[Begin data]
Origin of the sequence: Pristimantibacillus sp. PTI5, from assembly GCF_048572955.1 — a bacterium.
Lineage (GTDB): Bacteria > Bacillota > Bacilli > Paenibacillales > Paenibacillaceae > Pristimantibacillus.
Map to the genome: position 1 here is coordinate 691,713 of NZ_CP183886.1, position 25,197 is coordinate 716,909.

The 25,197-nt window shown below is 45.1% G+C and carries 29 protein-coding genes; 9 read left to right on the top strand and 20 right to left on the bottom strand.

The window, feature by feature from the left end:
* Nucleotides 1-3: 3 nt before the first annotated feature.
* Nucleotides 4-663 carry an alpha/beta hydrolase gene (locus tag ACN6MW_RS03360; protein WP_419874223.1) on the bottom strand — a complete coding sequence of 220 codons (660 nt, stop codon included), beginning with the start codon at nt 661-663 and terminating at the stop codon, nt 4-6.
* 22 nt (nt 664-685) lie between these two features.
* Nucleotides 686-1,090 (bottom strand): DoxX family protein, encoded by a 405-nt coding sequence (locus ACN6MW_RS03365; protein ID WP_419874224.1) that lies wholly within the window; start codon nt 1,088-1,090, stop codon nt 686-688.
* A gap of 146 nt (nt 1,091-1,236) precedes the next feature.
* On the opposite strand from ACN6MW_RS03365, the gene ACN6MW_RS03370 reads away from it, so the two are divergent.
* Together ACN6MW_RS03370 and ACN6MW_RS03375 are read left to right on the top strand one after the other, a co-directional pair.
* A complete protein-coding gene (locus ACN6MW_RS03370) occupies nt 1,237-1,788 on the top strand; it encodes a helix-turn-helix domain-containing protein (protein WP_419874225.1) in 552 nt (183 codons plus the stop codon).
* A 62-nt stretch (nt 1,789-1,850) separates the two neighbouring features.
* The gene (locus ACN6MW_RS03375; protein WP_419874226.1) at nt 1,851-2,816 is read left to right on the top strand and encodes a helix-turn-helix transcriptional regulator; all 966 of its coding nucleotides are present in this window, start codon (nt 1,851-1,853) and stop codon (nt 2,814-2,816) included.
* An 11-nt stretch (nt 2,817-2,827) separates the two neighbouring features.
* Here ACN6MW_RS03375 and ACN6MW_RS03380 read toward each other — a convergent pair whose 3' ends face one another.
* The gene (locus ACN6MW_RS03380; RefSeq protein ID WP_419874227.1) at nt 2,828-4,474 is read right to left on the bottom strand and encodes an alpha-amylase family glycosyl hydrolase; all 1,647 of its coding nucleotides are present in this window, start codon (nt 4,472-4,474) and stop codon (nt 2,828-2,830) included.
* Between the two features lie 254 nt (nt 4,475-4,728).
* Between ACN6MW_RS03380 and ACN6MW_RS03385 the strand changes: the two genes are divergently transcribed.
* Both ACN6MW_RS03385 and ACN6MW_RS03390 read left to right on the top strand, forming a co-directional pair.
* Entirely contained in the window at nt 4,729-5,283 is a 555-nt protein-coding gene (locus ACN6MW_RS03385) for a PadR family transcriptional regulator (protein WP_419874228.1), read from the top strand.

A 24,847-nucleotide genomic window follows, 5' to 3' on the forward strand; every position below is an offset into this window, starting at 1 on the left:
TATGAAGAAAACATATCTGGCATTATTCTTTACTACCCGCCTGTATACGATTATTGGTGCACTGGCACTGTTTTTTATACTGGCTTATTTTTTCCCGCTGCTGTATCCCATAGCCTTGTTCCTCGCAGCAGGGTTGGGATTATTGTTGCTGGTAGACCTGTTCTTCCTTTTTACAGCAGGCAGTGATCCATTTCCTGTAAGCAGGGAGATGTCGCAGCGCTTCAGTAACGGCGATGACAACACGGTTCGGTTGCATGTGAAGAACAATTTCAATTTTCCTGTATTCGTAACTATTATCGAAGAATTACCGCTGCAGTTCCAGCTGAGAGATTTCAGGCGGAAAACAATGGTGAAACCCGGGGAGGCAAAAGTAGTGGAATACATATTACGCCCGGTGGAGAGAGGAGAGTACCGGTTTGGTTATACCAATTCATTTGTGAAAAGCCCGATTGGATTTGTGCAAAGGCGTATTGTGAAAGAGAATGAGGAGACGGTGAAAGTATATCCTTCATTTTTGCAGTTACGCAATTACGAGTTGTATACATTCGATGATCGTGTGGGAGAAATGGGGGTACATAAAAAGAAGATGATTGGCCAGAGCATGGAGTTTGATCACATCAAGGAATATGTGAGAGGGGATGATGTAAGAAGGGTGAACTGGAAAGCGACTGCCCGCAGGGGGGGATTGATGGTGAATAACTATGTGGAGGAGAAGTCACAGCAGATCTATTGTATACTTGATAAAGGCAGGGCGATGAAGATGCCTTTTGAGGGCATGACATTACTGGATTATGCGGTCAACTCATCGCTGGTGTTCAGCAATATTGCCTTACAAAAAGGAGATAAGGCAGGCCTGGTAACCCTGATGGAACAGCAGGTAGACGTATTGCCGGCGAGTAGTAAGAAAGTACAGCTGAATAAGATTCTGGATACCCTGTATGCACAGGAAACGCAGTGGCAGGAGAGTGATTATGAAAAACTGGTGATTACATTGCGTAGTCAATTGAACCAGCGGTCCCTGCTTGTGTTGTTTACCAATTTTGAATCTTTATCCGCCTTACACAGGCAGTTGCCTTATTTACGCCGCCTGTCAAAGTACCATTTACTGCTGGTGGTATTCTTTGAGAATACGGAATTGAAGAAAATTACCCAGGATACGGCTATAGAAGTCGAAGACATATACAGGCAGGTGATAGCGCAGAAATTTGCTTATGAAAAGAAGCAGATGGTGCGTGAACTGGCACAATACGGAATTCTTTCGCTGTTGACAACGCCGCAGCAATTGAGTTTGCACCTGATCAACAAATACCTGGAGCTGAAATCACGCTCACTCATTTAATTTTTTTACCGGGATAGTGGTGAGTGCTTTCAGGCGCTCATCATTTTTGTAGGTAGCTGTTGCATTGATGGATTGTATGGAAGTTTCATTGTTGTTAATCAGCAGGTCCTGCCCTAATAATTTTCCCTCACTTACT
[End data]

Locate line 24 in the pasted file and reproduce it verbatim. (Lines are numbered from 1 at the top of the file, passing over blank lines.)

TATGAAGAAAACATATCTGGCATTATTCTTTACTACCCGCCTGTATACGATTATTGGTGCACTGGCACTGTTTTTTATACTGGCTTATTTTTTCCCGCTGCTGTATCCCATAGCCTTGTTCCTCGCAGCAGGGTTGGGATTATTGTTGCTGGTAGACCTGTTCTTCCTTTTTACAGCAGGCAGTGATCCATTTCCTGTAAGCAGGGAGATGTCGCAGCGCTTCAGTAACGGCGATGACAACACGGTTCGGTTGCATGTGAAGAACAATTTCAATTTTCCTGTATTCGTAACTATTATCGAAGAATTACCGCTGCAGTTCCAGCTGAGAGATTTCAGGCGGAAAACAATGGTGAAACCCGGGGAGGCAAAAGTAGTGGAATACATATTACGCCCGGTGGAGAGAGGAGAGTACCGGTTTGGTTATACCAATTCATTTGTGAAAAGCCCGATTGGATTTGTGCAAAGGCGTATTGTGAAAGAGAATGAGGAGACGGTGAAAGTATATCCTTCATTTTTGCAGTTACGCAATTACGAGTTGTATACATTCGATGATCGTGTGGGAGAAATGGGGGTACATAAAAAGAAGATGATTGGCCAGAGCATGGAGTTTGATCACATCAAGGAATATGTGAGAGGGGATGATGTAAGAAGGGTGAACTGGAAAGCGACTGCCCGCAGGGGGGGATTGATGGTGAATAACTATGTGGAGGAGAAGTCACAGCAGATCTATTGTATACTTGATAAAGGCAGGGCGATGAAGATGCCTTTTGAGGGCATGACATTACTGGATTATGCGGTCAACTCATCGCTGGTGTTCAGCAATATTGCCTTACAAAAAGGAGATAAGGCAGGCCTGGTAACCCTGATGGAACAGCAGGTAGACGTATTGCCGGCGAGTAGTAAGAAAGTACAGCTGAATAAGATTCTGGATACCCTGTATGCACAGGAAACGCAGTGGCAGGAGAGTGATTATGAAAAACTGGTGATTACATTGCGTAGTCAATTGAACCAGCGGTCCCTGCTTGTGTTGTTTACCAATTTTGAATCTTTATCCGCCTTACACAGGCAGTTGCCTTATTTACGCCGCCTGTCAAAGTACCATTTACTGCTGGTGGTATTCTTTGAGAATACGGAATTGAAGAAAATTACCCAGGATACGGCTATAGAAGTCGAAGACATATACAGGCAGGTGATAGCGCAGAAATTTGCTTATGAAAAGAAGCAGATGGTGCGTGAACTGGCACAATACGGAATTCTTTCGCTGTTGACAACGCCGCAGCAATTGAGTTTGCACCTGATCAACAAATACCTGGAGCTGAAATCACGCTCACTCATTTAATTTTTTTACCGGGATAGTGGTGAGTGCTTTCAGGCGCTCATCATTTTTGTAGGTAGCTGTTGCATTGATGGATTGTATGGAAGTTTCATTGTTGTTAATCAGCAGGTCCTGCCCTAATAATTTTCCCTCACTTACT